Talk:Buffalo nickel

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Featured articleBuffalo nickel is a featured article; it (or a previous version of it) has been identified as one of the best articles produced by the Wikipedia community. Even so, if you can update or improve it, please do so.
Featured topic starBuffalo nickel is part of the Nickels of the United States series, a featured topic. This is identified as among the best series of articles produced by the Wikipedia community. If you can update or improve it, please do so.
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Article milestones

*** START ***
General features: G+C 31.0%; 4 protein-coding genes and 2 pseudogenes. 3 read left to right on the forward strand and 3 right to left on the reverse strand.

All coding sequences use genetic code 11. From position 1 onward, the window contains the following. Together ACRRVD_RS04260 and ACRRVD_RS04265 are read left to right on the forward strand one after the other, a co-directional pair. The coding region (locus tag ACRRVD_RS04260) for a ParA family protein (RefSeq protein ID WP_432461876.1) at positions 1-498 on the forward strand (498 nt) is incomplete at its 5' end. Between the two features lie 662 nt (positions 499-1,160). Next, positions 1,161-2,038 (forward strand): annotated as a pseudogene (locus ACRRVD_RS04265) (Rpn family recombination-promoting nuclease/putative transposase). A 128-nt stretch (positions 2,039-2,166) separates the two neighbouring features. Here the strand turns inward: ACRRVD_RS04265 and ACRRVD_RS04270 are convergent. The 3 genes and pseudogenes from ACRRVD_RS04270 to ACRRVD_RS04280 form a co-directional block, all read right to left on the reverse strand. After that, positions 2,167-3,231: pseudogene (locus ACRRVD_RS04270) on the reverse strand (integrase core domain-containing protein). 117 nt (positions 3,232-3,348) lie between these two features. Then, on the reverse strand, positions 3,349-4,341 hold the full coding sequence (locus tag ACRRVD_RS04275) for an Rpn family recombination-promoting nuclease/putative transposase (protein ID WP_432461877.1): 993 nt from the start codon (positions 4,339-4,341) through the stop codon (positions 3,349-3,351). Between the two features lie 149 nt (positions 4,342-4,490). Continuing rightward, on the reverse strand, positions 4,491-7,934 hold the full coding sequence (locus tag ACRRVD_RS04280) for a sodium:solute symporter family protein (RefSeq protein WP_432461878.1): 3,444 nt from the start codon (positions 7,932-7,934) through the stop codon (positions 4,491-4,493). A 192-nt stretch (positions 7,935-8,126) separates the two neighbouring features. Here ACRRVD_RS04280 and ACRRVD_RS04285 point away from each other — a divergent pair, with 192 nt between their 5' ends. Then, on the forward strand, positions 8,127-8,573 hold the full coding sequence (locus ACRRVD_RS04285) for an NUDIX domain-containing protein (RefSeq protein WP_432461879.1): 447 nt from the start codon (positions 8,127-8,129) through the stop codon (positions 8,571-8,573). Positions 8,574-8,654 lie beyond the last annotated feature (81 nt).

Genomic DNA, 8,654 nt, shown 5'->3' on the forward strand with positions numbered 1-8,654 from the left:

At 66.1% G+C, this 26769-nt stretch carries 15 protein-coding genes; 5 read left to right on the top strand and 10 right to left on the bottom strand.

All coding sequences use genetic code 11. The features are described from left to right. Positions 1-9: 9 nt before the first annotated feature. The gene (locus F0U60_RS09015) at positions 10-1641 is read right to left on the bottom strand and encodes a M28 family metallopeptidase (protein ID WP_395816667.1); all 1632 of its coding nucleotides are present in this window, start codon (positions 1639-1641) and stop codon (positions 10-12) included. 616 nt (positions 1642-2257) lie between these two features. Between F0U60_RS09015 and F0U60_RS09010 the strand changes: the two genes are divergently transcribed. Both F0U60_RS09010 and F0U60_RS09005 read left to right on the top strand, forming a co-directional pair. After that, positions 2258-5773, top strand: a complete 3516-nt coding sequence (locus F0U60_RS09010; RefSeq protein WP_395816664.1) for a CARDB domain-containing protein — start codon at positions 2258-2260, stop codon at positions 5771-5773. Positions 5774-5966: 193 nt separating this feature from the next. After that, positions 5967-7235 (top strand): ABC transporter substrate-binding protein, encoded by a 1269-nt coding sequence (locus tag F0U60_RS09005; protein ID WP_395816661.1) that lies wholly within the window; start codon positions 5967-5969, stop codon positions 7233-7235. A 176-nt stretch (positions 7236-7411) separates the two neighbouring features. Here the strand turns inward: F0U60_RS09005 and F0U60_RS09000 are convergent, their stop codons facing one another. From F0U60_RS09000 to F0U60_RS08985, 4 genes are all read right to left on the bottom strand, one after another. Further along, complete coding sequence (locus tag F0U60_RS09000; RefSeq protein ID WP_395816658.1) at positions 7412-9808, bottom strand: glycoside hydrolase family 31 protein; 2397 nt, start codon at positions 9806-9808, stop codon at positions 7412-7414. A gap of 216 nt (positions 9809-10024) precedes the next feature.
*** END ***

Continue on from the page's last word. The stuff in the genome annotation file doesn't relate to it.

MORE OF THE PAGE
November 27, 2010Good article nomineeListed
December 20, 2010Featured article candidatePromoted
August 10, 2012Featured topic candidatePromoted
Current status: Featured article
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Indian Head vs. Buffalo[edit]

Many people like myself think of this design as the "buffalo nickel" rather than the "Indian Head nickel". The phrase "Indian Head" is also used to describe the Indian Head cent that was made from 1859-1909. Would it be less confusing to just call this article the "Buffalo nickel"? - Deeplogic 15:54, 31 October 2007 (UTC)

I agree and have changed it.--Wehwalt (talk) 15:04, 18 November 2010 (UTC)

Rumors of anti-Native American connotations[edit]